Ask the Rabbi


8 Halachot Most Popular

Eating Meat Following Rosh Chodesh Av

The Mishnah in Masechet Ta’anit (26b) tells us that on Erev Tisha Be’av during the last meal one eats before the fast, one may not eat meat, drink wine, or eat two cooked foods, such as rice and an egg. Although the letter of the law dictates that the prohibition to eat meat only applies......

Read Halacha

Laws Pertaining to Tisha Be’av

There are five categories of abstinence which must be observed on Tisha Be’av: Eating and drinking, washing one’s self, rubbing one’s body with oils or lotions, wearing leather shoes, and marital relations. Our Sages also prohibited learning Torah on Tisha Be’av, for the word......

Read Halacha

Havdala on Motza’ei Shabbat Which Coincides with Tisha Be’av and the Laws of an Ill Individual Who Must Eat on Tisha Be’av

On years during which Tisha Be’av falls out on Motza’ei Shabbat, such as this year, 5782, there are three opinions among the Rishonim regarding how Havdala should be recited on a cup of wine on Motza’ei Shabbat. The first opinion is that of the Geonim who write that one should r......

Read Halacha

The Laws of Taking Haircuts During the “Three Weeks"- The Year 5782

The Customary Prohibition of Haircuts As a result of the mourning observed during the “Three Weeks,” the Ashkenazi custom is to abstain from shaving and taking haircuts beginning from the Seventeenth of Tammuz until the Tenth of Av. Nevertheless, the Sephardic custom is not as string......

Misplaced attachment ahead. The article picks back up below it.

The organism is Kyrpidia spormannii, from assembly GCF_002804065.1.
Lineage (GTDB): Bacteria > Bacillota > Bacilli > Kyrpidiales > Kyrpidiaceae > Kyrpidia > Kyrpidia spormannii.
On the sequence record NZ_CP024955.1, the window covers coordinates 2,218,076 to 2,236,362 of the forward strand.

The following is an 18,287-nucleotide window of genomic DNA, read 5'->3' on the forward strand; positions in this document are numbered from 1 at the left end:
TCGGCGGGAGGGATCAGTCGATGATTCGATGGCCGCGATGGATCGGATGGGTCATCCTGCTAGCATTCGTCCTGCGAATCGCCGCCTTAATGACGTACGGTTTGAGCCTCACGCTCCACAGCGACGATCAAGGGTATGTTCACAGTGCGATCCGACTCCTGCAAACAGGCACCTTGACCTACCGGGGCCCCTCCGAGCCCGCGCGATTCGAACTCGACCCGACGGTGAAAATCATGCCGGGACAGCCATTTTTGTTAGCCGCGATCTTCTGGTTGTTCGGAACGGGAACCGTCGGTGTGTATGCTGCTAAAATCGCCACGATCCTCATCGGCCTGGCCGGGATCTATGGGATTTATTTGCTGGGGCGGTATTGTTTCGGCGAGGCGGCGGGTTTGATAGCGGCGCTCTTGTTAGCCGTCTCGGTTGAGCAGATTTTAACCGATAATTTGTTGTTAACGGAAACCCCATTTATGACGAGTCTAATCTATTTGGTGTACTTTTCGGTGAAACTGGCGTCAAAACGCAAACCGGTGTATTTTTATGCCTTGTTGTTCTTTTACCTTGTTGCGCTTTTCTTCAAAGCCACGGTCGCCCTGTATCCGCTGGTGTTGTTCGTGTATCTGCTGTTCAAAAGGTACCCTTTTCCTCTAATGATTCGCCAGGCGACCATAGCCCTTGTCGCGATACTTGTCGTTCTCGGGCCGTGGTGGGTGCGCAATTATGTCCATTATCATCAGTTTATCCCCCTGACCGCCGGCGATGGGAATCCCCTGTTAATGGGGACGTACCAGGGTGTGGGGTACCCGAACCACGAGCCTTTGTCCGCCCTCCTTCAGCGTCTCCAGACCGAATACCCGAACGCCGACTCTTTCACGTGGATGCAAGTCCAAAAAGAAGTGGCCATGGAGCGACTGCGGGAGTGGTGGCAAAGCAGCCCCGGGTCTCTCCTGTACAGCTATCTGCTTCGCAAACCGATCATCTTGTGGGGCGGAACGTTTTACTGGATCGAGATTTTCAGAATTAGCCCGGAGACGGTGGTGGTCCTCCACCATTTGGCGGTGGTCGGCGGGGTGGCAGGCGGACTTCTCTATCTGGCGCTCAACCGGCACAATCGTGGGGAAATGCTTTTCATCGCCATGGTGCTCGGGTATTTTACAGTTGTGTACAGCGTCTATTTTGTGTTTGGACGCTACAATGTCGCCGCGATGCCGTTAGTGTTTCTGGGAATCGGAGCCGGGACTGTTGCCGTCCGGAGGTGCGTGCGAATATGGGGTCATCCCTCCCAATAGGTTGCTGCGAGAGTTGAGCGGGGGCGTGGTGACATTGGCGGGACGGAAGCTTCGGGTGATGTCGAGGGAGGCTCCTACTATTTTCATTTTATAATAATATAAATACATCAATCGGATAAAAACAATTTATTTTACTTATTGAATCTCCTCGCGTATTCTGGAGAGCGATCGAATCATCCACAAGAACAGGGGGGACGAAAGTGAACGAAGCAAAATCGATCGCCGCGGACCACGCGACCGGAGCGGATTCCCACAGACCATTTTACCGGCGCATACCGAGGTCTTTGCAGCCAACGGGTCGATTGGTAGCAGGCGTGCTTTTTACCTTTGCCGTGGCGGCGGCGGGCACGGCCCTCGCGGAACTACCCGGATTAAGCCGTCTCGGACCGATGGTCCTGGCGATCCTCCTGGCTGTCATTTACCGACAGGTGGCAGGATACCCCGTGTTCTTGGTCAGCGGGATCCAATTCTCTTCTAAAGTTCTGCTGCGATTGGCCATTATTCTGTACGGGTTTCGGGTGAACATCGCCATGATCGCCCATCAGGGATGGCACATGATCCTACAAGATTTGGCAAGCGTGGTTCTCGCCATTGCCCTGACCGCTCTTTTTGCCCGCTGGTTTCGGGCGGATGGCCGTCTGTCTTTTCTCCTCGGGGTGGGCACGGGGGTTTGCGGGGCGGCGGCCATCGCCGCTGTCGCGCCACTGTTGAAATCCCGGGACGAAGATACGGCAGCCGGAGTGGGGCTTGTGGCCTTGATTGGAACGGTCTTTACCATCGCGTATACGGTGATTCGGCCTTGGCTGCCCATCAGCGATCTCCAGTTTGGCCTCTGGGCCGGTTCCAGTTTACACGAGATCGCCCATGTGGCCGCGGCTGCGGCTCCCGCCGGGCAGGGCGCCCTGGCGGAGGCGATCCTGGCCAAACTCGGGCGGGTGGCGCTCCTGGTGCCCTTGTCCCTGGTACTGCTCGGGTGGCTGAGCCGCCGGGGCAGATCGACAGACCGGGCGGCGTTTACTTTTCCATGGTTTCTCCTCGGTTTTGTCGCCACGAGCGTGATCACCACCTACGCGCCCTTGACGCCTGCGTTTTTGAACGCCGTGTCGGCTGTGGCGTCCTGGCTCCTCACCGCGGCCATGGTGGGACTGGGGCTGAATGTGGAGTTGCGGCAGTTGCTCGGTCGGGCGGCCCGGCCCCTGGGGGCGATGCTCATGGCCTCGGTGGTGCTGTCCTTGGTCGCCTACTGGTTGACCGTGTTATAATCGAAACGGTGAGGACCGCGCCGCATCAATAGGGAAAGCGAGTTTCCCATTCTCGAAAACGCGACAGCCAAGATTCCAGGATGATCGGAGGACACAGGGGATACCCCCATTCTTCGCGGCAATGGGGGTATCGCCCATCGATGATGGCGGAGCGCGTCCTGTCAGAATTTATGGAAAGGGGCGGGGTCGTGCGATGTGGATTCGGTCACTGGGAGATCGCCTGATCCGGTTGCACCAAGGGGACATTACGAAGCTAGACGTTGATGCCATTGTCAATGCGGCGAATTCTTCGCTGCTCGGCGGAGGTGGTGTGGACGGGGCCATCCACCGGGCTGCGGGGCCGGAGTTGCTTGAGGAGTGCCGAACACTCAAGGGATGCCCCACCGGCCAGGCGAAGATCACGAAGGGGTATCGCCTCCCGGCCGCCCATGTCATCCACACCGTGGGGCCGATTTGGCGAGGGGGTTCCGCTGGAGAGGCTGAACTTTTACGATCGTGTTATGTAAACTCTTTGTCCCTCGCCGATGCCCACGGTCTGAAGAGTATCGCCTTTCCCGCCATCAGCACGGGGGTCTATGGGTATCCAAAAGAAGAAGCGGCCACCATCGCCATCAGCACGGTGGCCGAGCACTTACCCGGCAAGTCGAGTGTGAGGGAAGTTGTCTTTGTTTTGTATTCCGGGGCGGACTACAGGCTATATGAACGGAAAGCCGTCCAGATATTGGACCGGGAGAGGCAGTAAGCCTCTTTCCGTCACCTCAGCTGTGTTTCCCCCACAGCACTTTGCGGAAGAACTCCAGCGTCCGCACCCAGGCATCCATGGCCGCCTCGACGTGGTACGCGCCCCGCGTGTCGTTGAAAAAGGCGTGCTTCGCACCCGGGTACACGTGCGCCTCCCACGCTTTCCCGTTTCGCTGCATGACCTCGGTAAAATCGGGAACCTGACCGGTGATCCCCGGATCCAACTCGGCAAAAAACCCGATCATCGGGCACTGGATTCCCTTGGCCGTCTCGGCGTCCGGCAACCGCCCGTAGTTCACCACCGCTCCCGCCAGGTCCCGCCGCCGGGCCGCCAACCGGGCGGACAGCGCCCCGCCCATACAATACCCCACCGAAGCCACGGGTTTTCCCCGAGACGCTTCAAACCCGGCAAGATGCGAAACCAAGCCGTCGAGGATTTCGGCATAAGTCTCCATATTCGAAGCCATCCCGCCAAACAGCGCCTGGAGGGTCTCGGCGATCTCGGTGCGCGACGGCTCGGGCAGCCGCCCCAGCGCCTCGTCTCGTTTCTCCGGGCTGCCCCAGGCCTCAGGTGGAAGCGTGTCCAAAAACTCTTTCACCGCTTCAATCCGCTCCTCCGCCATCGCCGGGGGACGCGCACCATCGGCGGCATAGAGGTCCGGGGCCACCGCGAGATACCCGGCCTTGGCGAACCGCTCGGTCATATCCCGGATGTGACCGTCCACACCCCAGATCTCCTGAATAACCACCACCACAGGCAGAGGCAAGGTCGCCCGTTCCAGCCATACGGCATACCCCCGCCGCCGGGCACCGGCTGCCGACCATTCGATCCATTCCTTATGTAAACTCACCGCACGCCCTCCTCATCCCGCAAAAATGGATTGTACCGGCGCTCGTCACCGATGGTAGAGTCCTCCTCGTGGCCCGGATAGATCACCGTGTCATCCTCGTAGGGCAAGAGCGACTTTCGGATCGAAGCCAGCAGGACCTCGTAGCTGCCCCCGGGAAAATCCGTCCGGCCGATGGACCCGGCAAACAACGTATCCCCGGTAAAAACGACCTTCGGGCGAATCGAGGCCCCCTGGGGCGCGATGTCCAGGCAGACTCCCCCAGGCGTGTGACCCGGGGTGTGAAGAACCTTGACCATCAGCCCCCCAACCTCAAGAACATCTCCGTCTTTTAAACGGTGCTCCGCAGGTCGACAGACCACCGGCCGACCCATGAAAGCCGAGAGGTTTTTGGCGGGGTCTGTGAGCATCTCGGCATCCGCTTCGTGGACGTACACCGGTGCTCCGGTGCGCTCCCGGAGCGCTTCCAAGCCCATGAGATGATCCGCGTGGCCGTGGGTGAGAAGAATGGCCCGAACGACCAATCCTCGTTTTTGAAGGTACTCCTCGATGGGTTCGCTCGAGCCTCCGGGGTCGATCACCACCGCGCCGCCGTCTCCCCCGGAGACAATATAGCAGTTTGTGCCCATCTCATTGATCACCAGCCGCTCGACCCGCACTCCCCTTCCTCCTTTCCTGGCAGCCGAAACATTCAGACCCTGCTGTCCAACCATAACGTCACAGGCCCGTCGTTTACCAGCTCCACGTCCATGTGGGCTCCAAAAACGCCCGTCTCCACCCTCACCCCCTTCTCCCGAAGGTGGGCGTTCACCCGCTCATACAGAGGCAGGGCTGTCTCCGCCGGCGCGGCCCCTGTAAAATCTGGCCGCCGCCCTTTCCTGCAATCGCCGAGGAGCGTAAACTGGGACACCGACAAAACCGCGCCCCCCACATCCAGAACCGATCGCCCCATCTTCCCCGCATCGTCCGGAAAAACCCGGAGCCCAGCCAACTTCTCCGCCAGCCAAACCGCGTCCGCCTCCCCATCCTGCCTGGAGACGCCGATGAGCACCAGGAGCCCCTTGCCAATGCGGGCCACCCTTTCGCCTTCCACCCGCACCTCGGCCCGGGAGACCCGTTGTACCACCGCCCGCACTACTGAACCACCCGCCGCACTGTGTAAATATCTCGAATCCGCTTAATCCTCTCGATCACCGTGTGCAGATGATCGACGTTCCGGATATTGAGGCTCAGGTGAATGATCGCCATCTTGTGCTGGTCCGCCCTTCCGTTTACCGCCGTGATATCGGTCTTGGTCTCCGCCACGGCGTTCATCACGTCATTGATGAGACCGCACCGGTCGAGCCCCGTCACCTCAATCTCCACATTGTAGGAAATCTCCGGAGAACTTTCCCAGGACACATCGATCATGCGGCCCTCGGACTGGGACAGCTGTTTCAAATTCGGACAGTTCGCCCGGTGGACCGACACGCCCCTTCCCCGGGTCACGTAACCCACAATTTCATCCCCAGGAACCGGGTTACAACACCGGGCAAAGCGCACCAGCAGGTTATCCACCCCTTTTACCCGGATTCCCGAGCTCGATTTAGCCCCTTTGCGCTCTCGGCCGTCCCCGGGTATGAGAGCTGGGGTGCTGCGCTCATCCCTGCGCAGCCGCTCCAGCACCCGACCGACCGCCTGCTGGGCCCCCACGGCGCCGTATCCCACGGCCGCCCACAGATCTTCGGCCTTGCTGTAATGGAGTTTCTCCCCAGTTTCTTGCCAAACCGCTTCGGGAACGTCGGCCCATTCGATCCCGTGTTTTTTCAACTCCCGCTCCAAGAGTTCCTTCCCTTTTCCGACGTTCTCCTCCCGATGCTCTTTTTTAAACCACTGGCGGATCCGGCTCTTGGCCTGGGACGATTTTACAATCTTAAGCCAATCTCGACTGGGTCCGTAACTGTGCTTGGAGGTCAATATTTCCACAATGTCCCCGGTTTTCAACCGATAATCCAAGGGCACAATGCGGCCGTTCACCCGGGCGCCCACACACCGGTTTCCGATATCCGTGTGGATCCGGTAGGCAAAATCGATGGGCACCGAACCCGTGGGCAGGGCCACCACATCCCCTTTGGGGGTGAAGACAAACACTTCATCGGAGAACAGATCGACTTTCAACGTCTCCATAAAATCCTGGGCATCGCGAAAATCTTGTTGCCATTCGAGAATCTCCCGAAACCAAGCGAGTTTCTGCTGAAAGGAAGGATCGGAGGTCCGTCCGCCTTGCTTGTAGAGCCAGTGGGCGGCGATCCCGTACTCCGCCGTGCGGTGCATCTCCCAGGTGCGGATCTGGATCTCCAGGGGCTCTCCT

Read Halacha


Those Who are Obligated and Exempt from the Fast of Tisha Be’av and their Status When Tisha Be’av Falls Out on Motza’ei Shabbat

Someone Ill with a Non-Life-Threatening Illness, An Elderly Person, and a Woman who has Recently Given Birth One who is ill (meaning when one is actually bedridden and the like, even if the illness is not life-threatening) is exempt from fasting on Tisha Be’av. When in doubt about one’s......

Read Halacha

When Av Begins, We Diminish Our Joy

This coming Friday will mark Rosh Chodesh Av. Next Shabbat will mark Tisha Be’av, however, since fast days are prohibited on Shabbat (besides for Yom Kippur), Tisha Be’av will be observed next Motza’ei Shabbat and Sunday. May Hashem soon switch this month to one of joy and celebrat......

Read Halacha

The Laws of the Last Meal Before the Fast of Tisha Be’av on Shabbat

On Erev Tisha Be’av, our Sages prohibited eating meat and drinking wine during the last meal before the onset of the fast of Tisha Be’av held after halachic midday. They likewise forbade eating two cooked foods during this meal.  Nevertheless, this year, 5782, since the fast of T......

Read Halacha

Tisha Be’av Which Coincides With Motza’ei Shabbat- Clothing for Tisha Be’av

The Baraita in Masechet Ta’anit (30a) states that our Sages prohibited five things on Tisha Be’av: Eating and drinking, washing one’s self, rubbing one’s self with oils or lotions, wearing leather shoes, and marital relations. Our Sages said (Ta’anit 30b): “One......

Read Halacha